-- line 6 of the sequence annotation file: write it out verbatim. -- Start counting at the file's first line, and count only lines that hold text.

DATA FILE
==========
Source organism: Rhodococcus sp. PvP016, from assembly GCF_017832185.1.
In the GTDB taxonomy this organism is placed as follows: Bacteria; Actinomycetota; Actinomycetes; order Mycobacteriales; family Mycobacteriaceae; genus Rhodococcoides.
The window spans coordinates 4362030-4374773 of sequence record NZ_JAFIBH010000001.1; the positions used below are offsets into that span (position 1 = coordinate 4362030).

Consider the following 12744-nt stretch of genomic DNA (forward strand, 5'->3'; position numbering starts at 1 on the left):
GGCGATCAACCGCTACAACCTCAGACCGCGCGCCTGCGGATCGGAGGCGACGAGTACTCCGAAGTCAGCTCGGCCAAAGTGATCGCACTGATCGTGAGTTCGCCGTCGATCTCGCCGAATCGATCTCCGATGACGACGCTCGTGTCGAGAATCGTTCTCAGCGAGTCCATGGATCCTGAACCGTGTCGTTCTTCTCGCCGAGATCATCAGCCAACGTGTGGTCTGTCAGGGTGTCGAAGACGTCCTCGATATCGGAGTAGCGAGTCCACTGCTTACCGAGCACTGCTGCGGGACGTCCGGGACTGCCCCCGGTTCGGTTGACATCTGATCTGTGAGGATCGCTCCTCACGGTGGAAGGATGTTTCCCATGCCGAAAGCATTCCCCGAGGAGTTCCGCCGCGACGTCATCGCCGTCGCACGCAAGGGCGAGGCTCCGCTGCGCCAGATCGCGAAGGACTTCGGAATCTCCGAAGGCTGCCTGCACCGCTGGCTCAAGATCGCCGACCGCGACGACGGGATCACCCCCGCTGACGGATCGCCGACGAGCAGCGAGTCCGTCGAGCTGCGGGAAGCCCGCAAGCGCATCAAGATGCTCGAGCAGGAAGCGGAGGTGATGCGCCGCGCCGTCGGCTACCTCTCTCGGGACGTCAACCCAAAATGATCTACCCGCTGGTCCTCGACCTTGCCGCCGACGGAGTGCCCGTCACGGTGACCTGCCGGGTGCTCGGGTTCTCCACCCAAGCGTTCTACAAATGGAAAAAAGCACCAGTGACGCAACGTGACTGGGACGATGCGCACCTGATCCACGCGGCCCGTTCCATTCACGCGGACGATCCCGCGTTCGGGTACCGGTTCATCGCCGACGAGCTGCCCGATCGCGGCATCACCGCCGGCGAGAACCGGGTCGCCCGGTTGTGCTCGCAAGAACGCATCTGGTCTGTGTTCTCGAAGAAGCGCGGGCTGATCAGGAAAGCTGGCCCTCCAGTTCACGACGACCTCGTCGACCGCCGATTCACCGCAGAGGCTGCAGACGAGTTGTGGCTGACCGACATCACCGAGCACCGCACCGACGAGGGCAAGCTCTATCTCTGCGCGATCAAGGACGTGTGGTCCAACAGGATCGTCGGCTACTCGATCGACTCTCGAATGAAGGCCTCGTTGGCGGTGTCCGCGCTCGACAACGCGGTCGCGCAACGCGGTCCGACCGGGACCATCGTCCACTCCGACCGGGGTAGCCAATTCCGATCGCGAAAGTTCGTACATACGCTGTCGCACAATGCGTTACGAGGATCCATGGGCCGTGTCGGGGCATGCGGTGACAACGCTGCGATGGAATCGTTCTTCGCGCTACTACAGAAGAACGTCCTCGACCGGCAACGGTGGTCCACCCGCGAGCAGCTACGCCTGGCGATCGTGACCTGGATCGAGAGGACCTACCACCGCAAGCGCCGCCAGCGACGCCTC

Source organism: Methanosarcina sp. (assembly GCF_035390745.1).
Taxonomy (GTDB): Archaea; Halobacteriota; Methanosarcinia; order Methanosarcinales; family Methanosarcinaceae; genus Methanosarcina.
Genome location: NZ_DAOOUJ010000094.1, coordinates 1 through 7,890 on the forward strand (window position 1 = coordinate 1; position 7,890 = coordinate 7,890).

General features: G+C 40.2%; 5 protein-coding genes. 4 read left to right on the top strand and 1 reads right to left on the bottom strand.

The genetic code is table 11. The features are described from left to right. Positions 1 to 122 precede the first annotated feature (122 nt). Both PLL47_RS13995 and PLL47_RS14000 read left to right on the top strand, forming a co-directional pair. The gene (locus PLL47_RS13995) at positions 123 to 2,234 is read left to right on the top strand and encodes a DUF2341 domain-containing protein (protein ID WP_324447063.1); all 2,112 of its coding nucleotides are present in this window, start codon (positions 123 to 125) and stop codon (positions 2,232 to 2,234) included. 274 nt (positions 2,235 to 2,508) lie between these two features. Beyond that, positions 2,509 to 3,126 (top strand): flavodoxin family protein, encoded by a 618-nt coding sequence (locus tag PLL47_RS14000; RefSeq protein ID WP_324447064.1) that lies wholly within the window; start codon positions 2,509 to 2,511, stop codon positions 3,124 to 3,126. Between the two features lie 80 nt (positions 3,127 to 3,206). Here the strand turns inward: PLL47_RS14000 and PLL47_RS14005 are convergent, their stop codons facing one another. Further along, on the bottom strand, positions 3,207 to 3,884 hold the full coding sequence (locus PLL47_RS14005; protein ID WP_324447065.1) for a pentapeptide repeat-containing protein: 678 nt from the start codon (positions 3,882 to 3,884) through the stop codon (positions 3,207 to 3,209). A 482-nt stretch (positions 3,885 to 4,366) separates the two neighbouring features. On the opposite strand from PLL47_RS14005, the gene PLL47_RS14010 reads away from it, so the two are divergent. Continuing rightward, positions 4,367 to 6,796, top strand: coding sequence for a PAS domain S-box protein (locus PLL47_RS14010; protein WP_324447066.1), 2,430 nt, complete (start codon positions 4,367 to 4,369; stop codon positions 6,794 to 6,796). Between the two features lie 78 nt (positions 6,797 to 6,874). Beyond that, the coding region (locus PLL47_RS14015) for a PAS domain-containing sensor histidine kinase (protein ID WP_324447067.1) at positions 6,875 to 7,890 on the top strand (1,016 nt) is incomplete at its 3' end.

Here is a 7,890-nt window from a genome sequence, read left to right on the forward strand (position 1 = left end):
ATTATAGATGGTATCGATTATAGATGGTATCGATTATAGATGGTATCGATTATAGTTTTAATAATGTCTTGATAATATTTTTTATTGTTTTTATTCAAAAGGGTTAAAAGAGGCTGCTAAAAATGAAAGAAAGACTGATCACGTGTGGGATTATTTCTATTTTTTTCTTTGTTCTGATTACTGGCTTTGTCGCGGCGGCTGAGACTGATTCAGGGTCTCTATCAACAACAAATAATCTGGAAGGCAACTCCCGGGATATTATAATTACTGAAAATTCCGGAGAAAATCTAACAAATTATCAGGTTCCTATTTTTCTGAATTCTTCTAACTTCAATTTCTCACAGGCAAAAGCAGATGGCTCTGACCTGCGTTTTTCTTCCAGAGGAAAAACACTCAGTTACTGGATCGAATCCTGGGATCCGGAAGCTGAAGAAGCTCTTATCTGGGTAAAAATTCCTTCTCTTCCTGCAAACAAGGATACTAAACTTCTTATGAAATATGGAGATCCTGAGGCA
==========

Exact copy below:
Source organism: Methanosarcina sp. (assembly GCF_035390745.1).